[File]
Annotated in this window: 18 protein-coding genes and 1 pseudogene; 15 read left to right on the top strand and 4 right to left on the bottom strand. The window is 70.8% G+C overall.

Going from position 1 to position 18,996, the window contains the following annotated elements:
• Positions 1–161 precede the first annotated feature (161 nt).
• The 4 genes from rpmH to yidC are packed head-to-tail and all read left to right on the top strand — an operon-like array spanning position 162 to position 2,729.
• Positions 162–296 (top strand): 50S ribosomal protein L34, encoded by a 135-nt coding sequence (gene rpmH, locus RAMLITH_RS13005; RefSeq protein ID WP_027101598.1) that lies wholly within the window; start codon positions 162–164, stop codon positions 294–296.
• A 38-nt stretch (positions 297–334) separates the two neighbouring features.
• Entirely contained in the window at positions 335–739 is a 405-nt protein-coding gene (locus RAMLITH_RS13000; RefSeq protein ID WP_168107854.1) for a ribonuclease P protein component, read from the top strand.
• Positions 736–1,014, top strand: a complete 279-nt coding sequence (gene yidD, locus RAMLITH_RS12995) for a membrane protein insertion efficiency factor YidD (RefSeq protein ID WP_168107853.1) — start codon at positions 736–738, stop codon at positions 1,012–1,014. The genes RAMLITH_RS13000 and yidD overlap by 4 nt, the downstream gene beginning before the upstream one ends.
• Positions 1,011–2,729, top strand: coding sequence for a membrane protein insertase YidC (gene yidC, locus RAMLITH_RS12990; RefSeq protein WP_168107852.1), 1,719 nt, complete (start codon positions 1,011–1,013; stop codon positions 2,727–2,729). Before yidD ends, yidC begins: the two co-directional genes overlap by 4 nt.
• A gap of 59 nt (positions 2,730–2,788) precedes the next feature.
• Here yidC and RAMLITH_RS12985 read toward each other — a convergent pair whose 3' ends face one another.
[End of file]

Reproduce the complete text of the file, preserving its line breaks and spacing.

Annotated in this window: 18 protein-coding genes and 1 pseudogene; 15 read left to right on the top strand and 4 right to left on the bottom strand. The window is 70.8% G+C overall.

Going from position 1 to position 18,996, the window contains the following annotated elements:
• Positions 1–161 precede the first annotated feature (161 nt).
• The 4 genes from rpmH to yidC are packed head-to-tail and all read left to right on the top strand — an operon-like array spanning position 162 to position 2,729.
• Positions 162–296 (top strand): 50S ribosomal protein L34, encoded by a 135-nt coding sequence (gene rpmH, locus RAMLITH_RS13005; RefSeq protein ID WP_027101598.1) that lies wholly within the window; start codon positions 162–164, stop codon positions 294–296.
• A 38-nt stretch (positions 297–334) separates the two neighbouring features.
• Entirely contained in the window at positions 335–739 is a 405-nt protein-coding gene (locus RAMLITH_RS13000; RefSeq protein ID WP_168107854.1) for a ribonuclease P protein component, read from the top strand.
• Positions 736–1,014, top strand: a complete 279-nt coding sequence (gene yidD, locus RAMLITH_RS12995) for a membrane protein insertion efficiency factor YidD (RefSeq protein ID WP_168107853.1) — start codon at positions 736–738, stop codon at positions 1,012–1,014. The genes RAMLITH_RS13000 and yidD overlap by 4 nt, the downstream gene beginning before the upstream one ends.
• Positions 1,011–2,729, top strand: coding sequence for a membrane protein insertase YidC (gene yidC, locus RAMLITH_RS12990; RefSeq protein WP_168107852.1), 1,719 nt, complete (start codon positions 1,011–1,013; stop codon positions 2,727–2,729). Before yidD ends, yidC begins: the two co-directional genes overlap by 4 nt.
• A gap of 59 nt (positions 2,730–2,788) precedes the next feature.
• Here yidC and RAMLITH_RS12985 read toward each other — a convergent pair whose 3' ends face one another.